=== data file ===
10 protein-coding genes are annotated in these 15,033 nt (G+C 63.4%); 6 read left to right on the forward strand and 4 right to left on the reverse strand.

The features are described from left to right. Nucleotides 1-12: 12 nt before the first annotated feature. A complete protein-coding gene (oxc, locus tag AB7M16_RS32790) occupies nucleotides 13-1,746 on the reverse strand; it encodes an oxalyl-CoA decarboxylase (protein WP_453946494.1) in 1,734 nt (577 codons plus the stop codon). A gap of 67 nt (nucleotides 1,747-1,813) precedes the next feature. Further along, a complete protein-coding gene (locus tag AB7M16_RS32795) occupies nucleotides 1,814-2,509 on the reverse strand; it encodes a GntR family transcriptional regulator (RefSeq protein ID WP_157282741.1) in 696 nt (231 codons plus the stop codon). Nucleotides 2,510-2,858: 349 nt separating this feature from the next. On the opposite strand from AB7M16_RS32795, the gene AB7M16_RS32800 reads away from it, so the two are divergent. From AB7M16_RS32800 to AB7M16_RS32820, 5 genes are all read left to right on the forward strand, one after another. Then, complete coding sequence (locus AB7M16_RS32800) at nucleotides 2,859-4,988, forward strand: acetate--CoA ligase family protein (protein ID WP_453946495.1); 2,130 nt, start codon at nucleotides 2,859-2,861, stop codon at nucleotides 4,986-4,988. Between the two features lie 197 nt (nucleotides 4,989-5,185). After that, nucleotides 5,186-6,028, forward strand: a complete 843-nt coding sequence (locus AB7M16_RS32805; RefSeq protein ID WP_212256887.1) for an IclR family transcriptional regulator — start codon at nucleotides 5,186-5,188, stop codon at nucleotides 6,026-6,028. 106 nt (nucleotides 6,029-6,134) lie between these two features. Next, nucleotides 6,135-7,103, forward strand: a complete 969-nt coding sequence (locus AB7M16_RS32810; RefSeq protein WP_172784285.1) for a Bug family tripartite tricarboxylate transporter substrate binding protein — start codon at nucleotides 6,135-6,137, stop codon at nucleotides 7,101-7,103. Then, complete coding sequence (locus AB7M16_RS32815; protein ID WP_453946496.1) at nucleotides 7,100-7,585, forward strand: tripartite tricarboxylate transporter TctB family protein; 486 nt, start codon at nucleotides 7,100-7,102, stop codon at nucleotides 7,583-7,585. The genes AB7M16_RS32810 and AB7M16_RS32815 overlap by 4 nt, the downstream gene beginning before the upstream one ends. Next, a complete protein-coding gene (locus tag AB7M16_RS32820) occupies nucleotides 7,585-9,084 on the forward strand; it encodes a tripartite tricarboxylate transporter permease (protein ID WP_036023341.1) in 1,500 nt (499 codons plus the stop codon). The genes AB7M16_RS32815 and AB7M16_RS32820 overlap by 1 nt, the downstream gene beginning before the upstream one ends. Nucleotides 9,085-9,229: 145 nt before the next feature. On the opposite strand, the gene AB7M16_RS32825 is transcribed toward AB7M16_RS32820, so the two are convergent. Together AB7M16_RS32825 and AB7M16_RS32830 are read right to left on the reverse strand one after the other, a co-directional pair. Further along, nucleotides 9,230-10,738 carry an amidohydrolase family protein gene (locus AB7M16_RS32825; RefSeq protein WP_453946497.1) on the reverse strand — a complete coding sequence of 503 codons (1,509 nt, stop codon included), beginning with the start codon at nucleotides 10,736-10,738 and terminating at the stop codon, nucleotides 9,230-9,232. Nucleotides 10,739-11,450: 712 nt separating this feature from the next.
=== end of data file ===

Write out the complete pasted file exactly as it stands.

10 protein-coding genes are annotated in these 15,033 nt (G+C 63.4%); 6 read left to right on the forward strand and 4 right to left on the reverse strand.

The features are described from left to right. Nucleotides 1-12: 12 nt before the first annotated feature. A complete protein-coding gene (oxc, locus tag AB7M16_RS32790) occupies nucleotides 13-1,746 on the reverse strand; it encodes an oxalyl-CoA decarboxylase (protein WP_453946494.1) in 1,734 nt (577 codons plus the stop codon). A gap of 67 nt (nucleotides 1,747-1,813) precedes the next feature. Further along, a complete protein-coding gene (locus tag AB7M16_RS32795) occupies nucleotides 1,814-2,509 on the reverse strand; it encodes a GntR family transcriptional regulator (RefSeq protein ID WP_157282741.1) in 696 nt (231 codons plus the stop codon). Nucleotides 2,510-2,858: 349 nt separating this feature from the next. On the opposite strand from AB7M16_RS32795, the gene AB7M16_RS32800 reads away from it, so the two are divergent. From AB7M16_RS32800 to AB7M16_RS32820, 5 genes are all read left to right on the forward strand, one after another. Then, complete coding sequence (locus AB7M16_RS32800) at nucleotides 2,859-4,988, forward strand: acetate--CoA ligase family protein (protein ID WP_453946495.1); 2,130 nt, start codon at nucleotides 2,859-2,861, stop codon at nucleotides 4,986-4,988. Between the two features lie 197 nt (nucleotides 4,989-5,185). After that, nucleotides 5,186-6,028, forward strand: a complete 843-nt coding sequence (locus AB7M16_RS32805; RefSeq protein ID WP_212256887.1) for an IclR family transcriptional regulator — start codon at nucleotides 5,186-5,188, stop codon at nucleotides 6,026-6,028. 106 nt (nucleotides 6,029-6,134) lie between these two features. Next, nucleotides 6,135-7,103, forward strand: a complete 969-nt coding sequence (locus AB7M16_RS32810; RefSeq protein WP_172784285.1) for a Bug family tripartite tricarboxylate transporter substrate binding protein — start codon at nucleotides 6,135-6,137, stop codon at nucleotides 7,101-7,103. Then, complete coding sequence (locus AB7M16_RS32815; protein ID WP_453946496.1) at nucleotides 7,100-7,585, forward strand: tripartite tricarboxylate transporter TctB family protein; 486 nt, start codon at nucleotides 7,100-7,102, stop codon at nucleotides 7,583-7,585. The genes AB7M16_RS32810 and AB7M16_RS32815 overlap by 4 nt, the downstream gene beginning before the upstream one ends. Next, a complete protein-coding gene (locus tag AB7M16_RS32820) occupies nucleotides 7,585-9,084 on the forward strand; it encodes a tripartite tricarboxylate transporter permease (protein ID WP_036023341.1) in 1,500 nt (499 codons plus the stop codon). The genes AB7M16_RS32815 and AB7M16_RS32820 overlap by 1 nt, the downstream gene beginning before the upstream one ends. Nucleotides 9,085-9,229: 145 nt before the next feature. On the opposite strand, the gene AB7M16_RS32825 is transcribed toward AB7M16_RS32820, so the two are convergent. Together AB7M16_RS32825 and AB7M16_RS32830 are read right to left on the reverse strand one after the other, a co-directional pair. Further along, nucleotides 9,230-10,738 carry an amidohydrolase family protein gene (locus AB7M16_RS32825; RefSeq protein WP_453946497.1) on the reverse strand — a complete coding sequence of 503 codons (1,509 nt, stop codon included), beginning with the start codon at nucleotides 10,736-10,738 and terminating at the stop codon, nucleotides 9,230-9,232. Nucleotides 10,739-11,450: 712 nt separating this feature from the next.